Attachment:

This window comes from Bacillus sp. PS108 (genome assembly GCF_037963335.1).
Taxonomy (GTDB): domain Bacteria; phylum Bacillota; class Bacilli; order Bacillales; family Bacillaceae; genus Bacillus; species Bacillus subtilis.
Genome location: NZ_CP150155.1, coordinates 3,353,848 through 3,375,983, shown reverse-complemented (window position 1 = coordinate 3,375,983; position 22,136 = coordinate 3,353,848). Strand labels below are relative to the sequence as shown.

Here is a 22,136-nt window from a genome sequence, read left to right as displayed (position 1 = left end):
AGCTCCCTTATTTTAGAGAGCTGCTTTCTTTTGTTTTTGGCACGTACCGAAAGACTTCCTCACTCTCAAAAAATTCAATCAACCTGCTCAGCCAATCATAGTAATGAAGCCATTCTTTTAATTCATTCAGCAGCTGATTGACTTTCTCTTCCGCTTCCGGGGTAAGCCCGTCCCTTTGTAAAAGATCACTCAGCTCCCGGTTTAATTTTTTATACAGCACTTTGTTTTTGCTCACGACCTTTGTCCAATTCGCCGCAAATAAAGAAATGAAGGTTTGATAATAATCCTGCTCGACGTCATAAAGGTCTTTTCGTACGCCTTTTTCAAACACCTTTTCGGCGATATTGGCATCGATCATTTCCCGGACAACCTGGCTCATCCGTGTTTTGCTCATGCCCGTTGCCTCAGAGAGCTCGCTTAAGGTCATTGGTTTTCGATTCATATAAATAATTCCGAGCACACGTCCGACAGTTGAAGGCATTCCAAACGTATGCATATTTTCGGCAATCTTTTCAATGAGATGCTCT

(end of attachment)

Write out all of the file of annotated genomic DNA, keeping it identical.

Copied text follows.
This window comes from Bacillus sp. PS108 (genome assembly GCF_037963335.1).
Taxonomy (GTDB): domain Bacteria; phylum Bacillota; class Bacilli; order Bacillales; family Bacillaceae; genus Bacillus; species Bacillus subtilis.
Genome location: NZ_CP150155.1, coordinates 3,353,848 through 3,375,983, shown reverse-complemented (window position 1 = coordinate 3,375,983; position 22,136 = coordinate 3,353,848). Strand labels below are relative to the sequence as shown.

Here is a 22,136-nt window from a genome sequence, read left to right as displayed (position 1 = left end):
AGCTCCCTTATTTTAGAGAGCTGCTTTCTTTTGTTTTTGGCACGTACCGAAAGACTTCCTCACTCTCAAAAAATTCAATCAACCTGCTCAGCCAATCATAGTAATGAAGCCATTCTTTTAATTCATTCAGCAGCTGATTGACTTTCTCTTCCGCTTCCGGGGTAAGCCCGTCCCTTTGTAAAAGATCACTCAGCTCCCGGTTTAATTTTTTATACAGCACTTTGTTTTTGCTCACGACCTTTGTCCAATTCGCCGCAAATAAAGAAATGAAGGTTTGATAATAATCCTGCTCGACGTCATAAAGGTCTTTTCGTACGCCTTTTTCAAACACCTTTTCGGCGATATTGGCATCGATCATTTCCCGGACAACCTGGCTCATCCGTGTTTTGCTCATGCCCGTTGCCTCAGAGAGCTCGCTTAAGGTCATTGGTTTTCGATTCATATAAATAATTCCGAGCACACGTCCGACAGTTGAAGGCATTCCAAACGTATGCATATTTTCGGCAATCTTTTCAATGAGATGCTCT